Will Deoxit on a circuit board cause problems?

Started by February 6, 2018
Will Deoxit on a circuit board cause problems? In other words, is it
conductive if it's touching components? 

I had to spray some switches that had a very tiny hole in a plastic
covering, so the Deoxit got all over the board. I removed most of it
with tissue paper, but there are traces of it beneath chips and other
components, which is difficult to remove. I have also used some Q-tips
to get rid of as much as I can, but I cant get all of it.

Will it evaporate over time? I wont be plugging this device in for at
least 24 hours.

Normally it's not this messy, but in this case there was no easy way to
get it into those switches, which badly needed to be cleaned. I wish
they would not seal switches like this. The old style switches with open
ends were so much easier to clean.

On Tue, 06 Feb 2018 16:05:11 -0600, oldschool@tubes.com wrote:

>Will Deoxit on a circuit board cause problems? In other words, is it >conductive if it's touching components?
Think about it for a moment. If a switch lube were conductive, and you sprayed it on the switch contacts, one might expect the switch lube to short out the switch. That would make it a very bad switch lube. Therefore, one might suspect that NOT shorting out the switch which Deoxit is trying to lubricate might be a formulation requirement. In other words, it better not be conductive. Deoxit is mosly mineral oil (saturated parrafin oil) which will evaporate, but very slowly. You'll need some kind organic solvent to clean off the oil residue from the PCB. If you using Cramolin Red instead of Deoxit, there's some oleic acid in the mix as an oxide remover, which will very slowly corrode copper and must be removed from the PCB. -- Jeff Liebermann jeffl@cruzio.com 150 Felker St #D http://www.LearnByDestroying.com Santa Cruz CA 95060 http://802.11junk.com Skype: JeffLiebermann AE6KS 831-336-2558
On Tue, 06 Feb 2018 16:43:38 -0800, Jeff Liebermann <jeffl@cruzio.com>
wrote:

>On Tue, 06 Feb 2018 16:05:11 -0600, oldschool@tubes.com wrote: > >>Will Deoxit on a circuit board cause problems? In other words, is it >>conductive if it's touching components? > >Think about it for a moment. If a switch lube were conductive, and >you sprayed it on the switch contacts, one might expect the switch >lube to short out the switch. That would make it a very bad switch >lube. Therefore, one might suspect that NOT shorting out the switch >which Deoxit is trying to lubricate might be a formulation >requirement. In other words, it better not be conductive. > >Deoxit is mosly mineral oil (saturated parrafin oil) which will >evaporate, but very slowly. You'll need some kind organic solvent to >clean off the oil residue from the PCB. If you using Cramolin Red >instead of Deoxit, there's some oleic acid in the mix as an oxide >remover, which will very slowly corrode copper and must be removed >from the PCB.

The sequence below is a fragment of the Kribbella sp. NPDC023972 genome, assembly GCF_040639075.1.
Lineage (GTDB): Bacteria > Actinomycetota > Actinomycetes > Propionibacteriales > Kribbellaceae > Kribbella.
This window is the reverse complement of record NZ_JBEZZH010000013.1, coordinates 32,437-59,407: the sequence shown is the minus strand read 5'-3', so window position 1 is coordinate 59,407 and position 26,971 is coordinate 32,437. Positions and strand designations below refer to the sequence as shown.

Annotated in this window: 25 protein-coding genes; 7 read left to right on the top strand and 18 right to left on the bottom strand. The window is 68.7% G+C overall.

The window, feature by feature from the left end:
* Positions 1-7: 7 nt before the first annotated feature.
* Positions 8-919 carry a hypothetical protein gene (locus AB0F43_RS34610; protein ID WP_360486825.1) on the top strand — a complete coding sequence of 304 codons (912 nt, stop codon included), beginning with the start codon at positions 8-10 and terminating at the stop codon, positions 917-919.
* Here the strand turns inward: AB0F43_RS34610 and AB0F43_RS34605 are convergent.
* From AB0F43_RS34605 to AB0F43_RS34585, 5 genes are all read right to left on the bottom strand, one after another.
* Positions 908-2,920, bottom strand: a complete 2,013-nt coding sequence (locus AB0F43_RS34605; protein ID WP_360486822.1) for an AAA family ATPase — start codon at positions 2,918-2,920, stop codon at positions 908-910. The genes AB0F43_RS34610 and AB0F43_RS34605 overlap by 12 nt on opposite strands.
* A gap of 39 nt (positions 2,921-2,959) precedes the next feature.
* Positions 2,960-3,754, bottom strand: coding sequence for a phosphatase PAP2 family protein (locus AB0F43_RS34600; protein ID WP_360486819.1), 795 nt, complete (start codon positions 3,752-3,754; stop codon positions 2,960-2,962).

I guess I did not explain that real well. Of course it's not conductive, but what I meant is whether there could be water in it, meaning till it drys it could be conductive via the water. I know most chemicals these days cant contain solvents which are air pollution. In fact a mechanic friend told me that auto paints no longer contain laquer thinner, and some are even water based. Knowing it's mineral oil eliminates that worry. I've never seen that Cramolin Red, but I'll be sure to never buy it. Deoxit seems to be the best anyhow, so I dont buy anything else. Years ago, I used Radio Shacks contact cleaner most of the time, which usually worked ok, but that is no longer available and Deoxit is better anyhow. It's a little on the pricey side, but I find myself using less of it than I used with the sprays I used in the past. Thanks for the help.
On Tuesday, February 6, 2018 at 7:43:44 PM UTC-5, Jeff Liebermann wrote:
> On Tue, 06 Feb 2018 16:05:11 -0600, oldschool@tubes.com wrote: > > >Will Deoxit on a circuit board cause problems? In other words, is it > >conductive if it's touching components? > > Think about it for a moment. If a switch lube were conductive, and > you sprayed it on the switch contacts, one might expect the switch > lube to short out the switch. That would make it a very bad switch > lube. Therefore, one might suspect that NOT shorting out the switch > which Deoxit is trying to lubricate might be a formulation > requirement. In other words, it better not be conductive.
Oh, so it can MAKE things that aren't supposed to conduct conduct.